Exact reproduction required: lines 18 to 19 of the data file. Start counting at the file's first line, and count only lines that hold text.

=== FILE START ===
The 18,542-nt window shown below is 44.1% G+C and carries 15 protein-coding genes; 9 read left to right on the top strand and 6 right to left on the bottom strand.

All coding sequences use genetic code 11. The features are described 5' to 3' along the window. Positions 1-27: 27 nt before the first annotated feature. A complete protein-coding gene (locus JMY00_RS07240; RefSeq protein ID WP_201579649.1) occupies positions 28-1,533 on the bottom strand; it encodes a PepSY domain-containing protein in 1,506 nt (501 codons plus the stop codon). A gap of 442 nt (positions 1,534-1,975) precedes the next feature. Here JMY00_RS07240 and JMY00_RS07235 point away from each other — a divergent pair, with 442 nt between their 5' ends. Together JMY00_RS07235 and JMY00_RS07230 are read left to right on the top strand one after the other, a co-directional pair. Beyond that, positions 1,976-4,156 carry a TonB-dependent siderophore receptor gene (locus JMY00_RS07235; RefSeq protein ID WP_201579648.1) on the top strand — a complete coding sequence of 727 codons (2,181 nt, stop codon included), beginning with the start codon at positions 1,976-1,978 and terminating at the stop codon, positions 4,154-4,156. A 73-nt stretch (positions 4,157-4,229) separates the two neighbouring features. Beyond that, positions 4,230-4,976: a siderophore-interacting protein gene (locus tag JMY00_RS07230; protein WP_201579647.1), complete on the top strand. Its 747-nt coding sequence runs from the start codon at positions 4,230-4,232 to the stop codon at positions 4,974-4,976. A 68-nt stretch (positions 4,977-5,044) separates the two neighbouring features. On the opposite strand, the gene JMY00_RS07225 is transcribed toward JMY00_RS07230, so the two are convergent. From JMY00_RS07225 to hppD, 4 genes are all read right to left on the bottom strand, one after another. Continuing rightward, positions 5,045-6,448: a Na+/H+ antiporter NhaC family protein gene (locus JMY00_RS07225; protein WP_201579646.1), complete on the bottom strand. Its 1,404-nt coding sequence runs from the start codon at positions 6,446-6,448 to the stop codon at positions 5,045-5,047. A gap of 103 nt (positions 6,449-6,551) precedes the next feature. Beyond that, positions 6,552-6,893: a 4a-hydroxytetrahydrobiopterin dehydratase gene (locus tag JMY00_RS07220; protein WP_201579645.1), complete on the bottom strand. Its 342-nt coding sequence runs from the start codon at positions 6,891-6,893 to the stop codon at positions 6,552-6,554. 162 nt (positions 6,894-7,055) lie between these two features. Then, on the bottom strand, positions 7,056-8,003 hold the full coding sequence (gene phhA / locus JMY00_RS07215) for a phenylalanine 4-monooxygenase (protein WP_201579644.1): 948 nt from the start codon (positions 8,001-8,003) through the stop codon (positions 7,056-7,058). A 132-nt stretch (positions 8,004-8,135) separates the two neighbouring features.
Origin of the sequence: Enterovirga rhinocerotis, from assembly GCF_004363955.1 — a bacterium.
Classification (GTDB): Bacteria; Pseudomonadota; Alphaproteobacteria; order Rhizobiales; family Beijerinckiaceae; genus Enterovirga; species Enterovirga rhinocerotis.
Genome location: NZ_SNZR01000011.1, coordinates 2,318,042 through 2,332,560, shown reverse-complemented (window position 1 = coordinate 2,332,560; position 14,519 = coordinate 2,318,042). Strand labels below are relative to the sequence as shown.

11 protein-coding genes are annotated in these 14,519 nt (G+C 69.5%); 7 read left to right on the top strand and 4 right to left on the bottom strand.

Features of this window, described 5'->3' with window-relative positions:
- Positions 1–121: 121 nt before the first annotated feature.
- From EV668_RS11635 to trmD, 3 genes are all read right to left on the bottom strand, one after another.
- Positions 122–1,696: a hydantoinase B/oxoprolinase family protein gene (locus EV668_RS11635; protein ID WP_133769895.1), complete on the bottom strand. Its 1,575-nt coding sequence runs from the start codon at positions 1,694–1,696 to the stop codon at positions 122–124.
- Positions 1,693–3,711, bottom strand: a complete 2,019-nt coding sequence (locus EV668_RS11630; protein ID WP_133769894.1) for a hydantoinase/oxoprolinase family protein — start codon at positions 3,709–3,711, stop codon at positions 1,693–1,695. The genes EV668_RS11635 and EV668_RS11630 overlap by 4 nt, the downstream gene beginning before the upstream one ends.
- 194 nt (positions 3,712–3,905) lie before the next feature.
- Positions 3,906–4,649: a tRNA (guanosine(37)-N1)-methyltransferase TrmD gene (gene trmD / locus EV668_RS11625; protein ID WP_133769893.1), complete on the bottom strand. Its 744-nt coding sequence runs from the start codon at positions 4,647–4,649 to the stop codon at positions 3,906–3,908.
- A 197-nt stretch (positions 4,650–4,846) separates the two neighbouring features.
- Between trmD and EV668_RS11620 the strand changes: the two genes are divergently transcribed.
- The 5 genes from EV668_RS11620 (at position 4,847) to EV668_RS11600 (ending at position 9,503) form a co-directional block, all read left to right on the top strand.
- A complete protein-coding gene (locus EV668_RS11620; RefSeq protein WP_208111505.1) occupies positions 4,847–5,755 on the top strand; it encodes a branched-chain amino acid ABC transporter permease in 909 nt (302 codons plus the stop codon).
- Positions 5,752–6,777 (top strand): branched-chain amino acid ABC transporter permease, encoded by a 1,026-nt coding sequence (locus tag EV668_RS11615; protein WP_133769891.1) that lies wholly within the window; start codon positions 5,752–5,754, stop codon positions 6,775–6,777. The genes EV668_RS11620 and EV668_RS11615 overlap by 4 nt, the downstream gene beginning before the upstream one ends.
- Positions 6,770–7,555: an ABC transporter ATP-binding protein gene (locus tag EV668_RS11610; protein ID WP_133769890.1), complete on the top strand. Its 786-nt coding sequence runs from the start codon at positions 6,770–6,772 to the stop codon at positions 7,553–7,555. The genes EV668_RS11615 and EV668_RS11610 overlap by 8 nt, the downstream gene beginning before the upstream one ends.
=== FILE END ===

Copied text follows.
- Positions 5,752–6,777 (top strand): branched-chain amino acid ABC transporter permease, encoded by a 1,026-nt coding sequence (locus tag EV668_RS11615; protein WP_133769891.1) that lies wholly within the window; start codon positions 5,752–5,754, stop codon positions 6,775–6,777. The genes EV668_RS11620 and EV668_RS11615 overlap by 4 nt, the downstream gene beginning before the upstream one ends.
- Positions 6,770–7,555: an ABC transporter ATP-binding protein gene (locus tag EV668_RS11610; protein ID WP_133769890.1), complete on the top strand. Its 786-nt coding sequence runs from the start codon at positions 6,770–6,772 to the stop codon at positions 7,553–7,555. The genes EV668_RS11615 and EV668_RS11610 overlap by 8 nt, the downstream gene beginning before the upstream one ends.